Tunis Cake 2013
It’s that time of year when the cake lover’s mind turns to all things Tunis. When scouring the supermarket shelves for that seemingly endangered species of chocolate-topped madeira becomes second nature.
Tesco, M&S, Sainsbury’s and Waitrose have all dipped their toes into the Tunis Cake waters this year – and whilst I doff my cap to any supermarket who keeps the red box flame burning, some do it better than others.
My yardstick for this year’s efforts is the same as always – The McVities Tunis Cake (RIP). Let the comparisons begin…
The first question you’ll ask yourself when looking at this year’s Tesco offering is ‘Isn’t that smaller than last year’s?’
And the answer is ‘Yes’ – at nearly 2cm smaller and 1.5cm shorter the answer is a very loud and shouty ‘Yes, yes it is’
I questioned a member of Tesco’s food buying team about this and this is the answer they gave:
“We had feedback from the customers who wanted a smaller product.”
I’m sure this isn’t the official Tesco line and I’ll give them the benefit of the doubt for being caught on the spot, but I’m pretty sure not one person, when asked the question ‘Would you like to pay the same price for a smaller cake?’ would answer yes!
The cake itself is the same as last year, with a slightly thinner chocolate layer – and the divisive crunchy stars remain – I like them, but I know some don’t. The sponge is good, not too dry but firm enough to slice cleanly.
Last year this was my favourite, but now there’s not enough cake for my cash.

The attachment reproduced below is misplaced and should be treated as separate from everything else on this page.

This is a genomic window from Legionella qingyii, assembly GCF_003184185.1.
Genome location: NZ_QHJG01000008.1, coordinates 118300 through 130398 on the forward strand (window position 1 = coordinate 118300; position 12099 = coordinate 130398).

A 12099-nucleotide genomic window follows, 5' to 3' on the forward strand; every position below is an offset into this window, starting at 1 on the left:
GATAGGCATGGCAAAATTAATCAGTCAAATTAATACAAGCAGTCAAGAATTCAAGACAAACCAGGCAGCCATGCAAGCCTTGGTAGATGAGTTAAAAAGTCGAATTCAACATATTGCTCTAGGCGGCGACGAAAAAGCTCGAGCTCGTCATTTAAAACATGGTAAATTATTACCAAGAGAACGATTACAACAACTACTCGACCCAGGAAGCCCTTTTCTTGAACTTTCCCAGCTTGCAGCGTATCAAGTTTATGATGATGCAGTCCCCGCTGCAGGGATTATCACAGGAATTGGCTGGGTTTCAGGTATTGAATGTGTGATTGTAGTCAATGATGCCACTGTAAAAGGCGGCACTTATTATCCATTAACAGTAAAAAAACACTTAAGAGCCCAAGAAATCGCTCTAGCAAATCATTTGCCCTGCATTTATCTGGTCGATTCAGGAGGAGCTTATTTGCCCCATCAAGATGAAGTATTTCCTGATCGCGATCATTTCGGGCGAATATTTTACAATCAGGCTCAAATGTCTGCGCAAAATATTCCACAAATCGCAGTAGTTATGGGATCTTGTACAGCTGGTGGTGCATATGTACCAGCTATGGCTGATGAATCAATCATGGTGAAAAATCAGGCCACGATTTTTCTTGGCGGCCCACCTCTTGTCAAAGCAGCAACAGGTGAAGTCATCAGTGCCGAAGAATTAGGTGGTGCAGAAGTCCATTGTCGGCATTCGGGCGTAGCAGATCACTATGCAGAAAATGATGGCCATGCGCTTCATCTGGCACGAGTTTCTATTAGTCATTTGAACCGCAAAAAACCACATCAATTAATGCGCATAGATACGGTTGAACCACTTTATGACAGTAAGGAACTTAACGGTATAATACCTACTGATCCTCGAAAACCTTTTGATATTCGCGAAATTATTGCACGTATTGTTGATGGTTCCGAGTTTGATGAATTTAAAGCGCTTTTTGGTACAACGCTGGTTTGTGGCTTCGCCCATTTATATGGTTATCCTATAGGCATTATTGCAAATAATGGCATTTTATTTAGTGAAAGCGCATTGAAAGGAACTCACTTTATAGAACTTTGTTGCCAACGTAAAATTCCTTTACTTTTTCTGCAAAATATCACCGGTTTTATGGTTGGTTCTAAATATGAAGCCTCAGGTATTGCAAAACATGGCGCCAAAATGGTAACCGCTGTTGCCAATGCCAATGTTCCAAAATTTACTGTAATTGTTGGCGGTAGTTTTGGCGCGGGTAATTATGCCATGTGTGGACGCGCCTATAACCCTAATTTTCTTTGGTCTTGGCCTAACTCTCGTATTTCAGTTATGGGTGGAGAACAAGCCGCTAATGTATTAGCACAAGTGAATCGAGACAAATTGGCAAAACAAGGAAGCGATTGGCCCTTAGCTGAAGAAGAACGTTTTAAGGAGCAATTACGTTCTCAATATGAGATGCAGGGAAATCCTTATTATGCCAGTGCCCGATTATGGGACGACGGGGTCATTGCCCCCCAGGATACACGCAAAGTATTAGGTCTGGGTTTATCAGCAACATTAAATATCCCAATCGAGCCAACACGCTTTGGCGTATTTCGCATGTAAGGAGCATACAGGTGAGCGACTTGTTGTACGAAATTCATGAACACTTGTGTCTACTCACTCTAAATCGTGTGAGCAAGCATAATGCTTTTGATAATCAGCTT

So Tesco have made the cake smaller, kept the same recipe and the same price – just to please their customers and it has nothing, nothing I tell you, to do with profit.
A touch smaller than last year’s affair, it still has M&S written all over it – again the fruits are beautifully done and the icing is a softer fondant, rather than a hard chocolate. It is pretty much the same as last year, made for people who don’t really know what a Tunis Cake is and who trust M&S to deliver.
Knowing how much effort, time and money they put into developing their products, I can’t help but feel disappointed with the cake they ended up putting on the shelf.
The only cake to seemingly have gone up in the size this year (and price – up 50 pence), a tad higher and a touch heavier, I’m sure that’s down to the chocolate layer alone. Easily the thickest of all toppings, and the one with the highest propensity to crack like the fabled McVities cakes of yesteryear. The cake underneath is a solid affair and although not quite as moist as the competition, it goes well with the icing.
The marzipan fruits are easily the worst of this year’s efforts and are the only thing to grace the shiny disc of chocolate – but the starkness, simplicity and size of this cake make you love it more.
Available from the bakery counters in some of their larger stores, this year’s effort from Waitrose is an entirely new recipe, apparently. The needn’t of bothered. At only 14cm wide it is second only to M&S in diameter and a whole 30% shorter in stature. The oversized marzipan fruits and opulent splashes of gold powder do not hide the fact that this isn’t really a Tunis Cake. It’s thin covering of icing is the softest fondant you’ll find, and the sponge is way too soft for most Tunis Cake fans.